Innovative drawing class features pets
The furry model sat perfectly still while students in Professor Star Varner’s art class at Southwestern University sketched every detail of his body, from the curve of his spine to the taut muscles of his back and, finally, his small paws.
Then he lifted a leg and scratched, vigorously, behind his left ear.
“The dogs are not terribly cooperative about modeling,” Star says.
Each semester, students learn how to illustrate the inner structures of the human body like those seen in medical illustration. But Star also challenges students to master drawing the human body by having them draw live animals in motion.
“It’s a special challenge for students to try to draw a moving target. When students are drawing or sketching in public, people aren’t posing for long periods of time like professional models that come to class.” Students must “become versatile as artists drawing figures in changing environments,” she says.
Star also feels that “it’s important for art students to learn to compare the anatomy of animals and humans.” Thus, she explains, “the annual Art for Animals Drawing II event is a celebration at the end of a long semester of drawing the human figure to help students understand the human body and synthesize [that knowledge] with other material. Students love it.”
For the past six years Star has offered a session with her Drawing II class as a fundraiser auction item to benefit an animal shelter. Winners may bring a pet to be drawn by the class. Pet owners take home a variety of drawings, from quick sketches to longer studies.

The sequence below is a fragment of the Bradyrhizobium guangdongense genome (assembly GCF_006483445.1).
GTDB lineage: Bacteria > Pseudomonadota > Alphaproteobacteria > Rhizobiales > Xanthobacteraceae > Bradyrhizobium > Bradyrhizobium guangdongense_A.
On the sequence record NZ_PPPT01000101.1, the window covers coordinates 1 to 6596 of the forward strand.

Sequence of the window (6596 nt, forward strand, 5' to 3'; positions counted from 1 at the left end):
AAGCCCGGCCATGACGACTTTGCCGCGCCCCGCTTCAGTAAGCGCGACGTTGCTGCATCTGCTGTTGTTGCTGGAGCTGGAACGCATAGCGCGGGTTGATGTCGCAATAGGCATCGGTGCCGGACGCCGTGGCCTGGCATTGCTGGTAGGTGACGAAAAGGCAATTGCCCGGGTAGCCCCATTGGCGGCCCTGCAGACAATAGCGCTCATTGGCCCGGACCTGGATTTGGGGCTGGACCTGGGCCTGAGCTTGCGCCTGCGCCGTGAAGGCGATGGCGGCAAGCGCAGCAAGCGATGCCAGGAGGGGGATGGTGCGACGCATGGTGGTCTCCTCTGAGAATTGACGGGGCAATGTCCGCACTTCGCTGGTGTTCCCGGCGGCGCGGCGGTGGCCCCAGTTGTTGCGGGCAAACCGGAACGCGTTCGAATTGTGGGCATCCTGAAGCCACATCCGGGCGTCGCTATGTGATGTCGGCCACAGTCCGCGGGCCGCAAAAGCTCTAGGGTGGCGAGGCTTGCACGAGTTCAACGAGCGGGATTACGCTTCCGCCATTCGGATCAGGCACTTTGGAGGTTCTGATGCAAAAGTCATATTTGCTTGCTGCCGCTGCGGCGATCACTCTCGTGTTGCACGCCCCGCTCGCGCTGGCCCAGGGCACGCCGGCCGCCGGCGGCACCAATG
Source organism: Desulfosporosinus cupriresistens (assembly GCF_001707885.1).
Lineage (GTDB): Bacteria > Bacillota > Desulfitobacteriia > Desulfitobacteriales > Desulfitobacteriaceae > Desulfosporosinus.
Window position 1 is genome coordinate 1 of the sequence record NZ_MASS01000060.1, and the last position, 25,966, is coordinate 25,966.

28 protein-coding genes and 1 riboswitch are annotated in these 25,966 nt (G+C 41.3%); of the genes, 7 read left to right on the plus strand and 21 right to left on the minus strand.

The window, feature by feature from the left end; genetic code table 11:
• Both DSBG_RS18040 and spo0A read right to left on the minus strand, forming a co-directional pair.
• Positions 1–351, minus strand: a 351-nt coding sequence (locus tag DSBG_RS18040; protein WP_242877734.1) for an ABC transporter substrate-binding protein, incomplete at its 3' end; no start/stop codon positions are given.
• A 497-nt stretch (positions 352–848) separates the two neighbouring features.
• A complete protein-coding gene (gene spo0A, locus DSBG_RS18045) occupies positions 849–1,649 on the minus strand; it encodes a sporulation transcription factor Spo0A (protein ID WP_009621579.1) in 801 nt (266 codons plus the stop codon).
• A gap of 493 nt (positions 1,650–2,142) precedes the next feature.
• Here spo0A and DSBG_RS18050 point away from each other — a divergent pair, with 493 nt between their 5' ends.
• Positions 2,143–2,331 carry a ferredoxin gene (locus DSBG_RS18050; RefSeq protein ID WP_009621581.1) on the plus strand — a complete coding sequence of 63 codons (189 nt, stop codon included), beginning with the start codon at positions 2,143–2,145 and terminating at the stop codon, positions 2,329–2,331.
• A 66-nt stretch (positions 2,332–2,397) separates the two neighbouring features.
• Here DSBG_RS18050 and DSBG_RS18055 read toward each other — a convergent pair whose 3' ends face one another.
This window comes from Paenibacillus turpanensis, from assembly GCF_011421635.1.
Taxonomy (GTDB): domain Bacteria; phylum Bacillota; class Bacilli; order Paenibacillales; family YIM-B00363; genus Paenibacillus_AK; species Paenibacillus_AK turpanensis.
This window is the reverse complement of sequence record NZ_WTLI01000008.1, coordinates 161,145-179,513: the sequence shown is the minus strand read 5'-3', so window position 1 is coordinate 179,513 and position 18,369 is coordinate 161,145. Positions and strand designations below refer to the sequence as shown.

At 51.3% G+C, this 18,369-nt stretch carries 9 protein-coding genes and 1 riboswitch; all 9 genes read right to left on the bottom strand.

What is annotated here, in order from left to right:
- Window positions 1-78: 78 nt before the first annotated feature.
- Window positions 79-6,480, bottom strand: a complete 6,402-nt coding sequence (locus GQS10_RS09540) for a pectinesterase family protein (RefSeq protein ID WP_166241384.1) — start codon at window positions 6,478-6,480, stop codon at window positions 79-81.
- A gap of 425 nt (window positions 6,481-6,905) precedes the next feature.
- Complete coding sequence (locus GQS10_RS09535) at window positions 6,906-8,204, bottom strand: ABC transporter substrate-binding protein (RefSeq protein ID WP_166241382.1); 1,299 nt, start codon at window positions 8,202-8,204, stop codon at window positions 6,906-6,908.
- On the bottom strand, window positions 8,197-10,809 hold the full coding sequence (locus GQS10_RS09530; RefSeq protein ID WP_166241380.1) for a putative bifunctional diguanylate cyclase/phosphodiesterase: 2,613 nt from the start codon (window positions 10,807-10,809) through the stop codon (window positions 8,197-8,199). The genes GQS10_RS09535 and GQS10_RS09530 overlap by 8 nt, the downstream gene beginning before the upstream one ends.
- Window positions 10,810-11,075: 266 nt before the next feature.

Recently, the offer benefitted Georgetown Animal Outreach’s Bow Wow Meow Holiday Bash. Star is not aware of any other art class in the United States that does something like this.
Dogs in particular serve as a critical test of students’ drawing abilities. Since the dogs won’t sit still for more than a few seconds, students will sometimes draw one pose and then leave it to draw another position, returning to the original drawing later. “They might have a whole page of drawings of different positions the dog is in if they can move back and forth between the drawings,” Star explains.
Grappling with the challenges of drawing mobile subjects allows students to become stronger artists, Star adds. “I notice that they’re struggling to keep up with a mobile subject, so they have to rely on their knowledge of the skeleton, solid volumes of the cones and the sphere, the cylinder and the cube to construct a solid-looking drawing.”
Drawing animals is an extension of drawing the human figure. “Drawing the human figure has been a foundation in western art since the Renaissance. Drawing animals is an extension of the idea that if a person can draw a human figure, he or she can draw anything because the human figure is so complex,” Star says.
Star collaborates with Dr. Laura Hobgood-Oster, professor of religion and environmental studies at Southwestern, who arranges auctions for Georgetown Animal Outreach. “For the last three years, it’s been part of our Bow Wow Meow Holiday Bash, a big holiday fundraiser,” Laura says. “We have a silent auction that a number of businesses in Georgetown contribute to, and that’s the largest part of that fundraiser. The two highest bidders get drawings of their pet. For Christmas, it’s really a unique kind of gift.”
“It’s a useful drawing exercise that also benefits the Georgetown community through a Southwestern University outreach effort,” Star says. “Tell people that they can bid on next year’s event on behalf of their pet . . . Muffin’s ready for her close-up!”
To see SU students in action drawing Georgetown pets in action, watch the video below:
Bow Wow Meow Holiday Bash 2014
Attend this year’s Bow Wow Meow Holiday Bash at Berry Creek on December 12 and enter a silent auction to win An Art for Animals Drawing II session in which Star’s class will draw your pet for you. All proceeds benefit Georgetown Animal Outreach. Find out how to purchase tickets at www.georgetowndogrescue.com.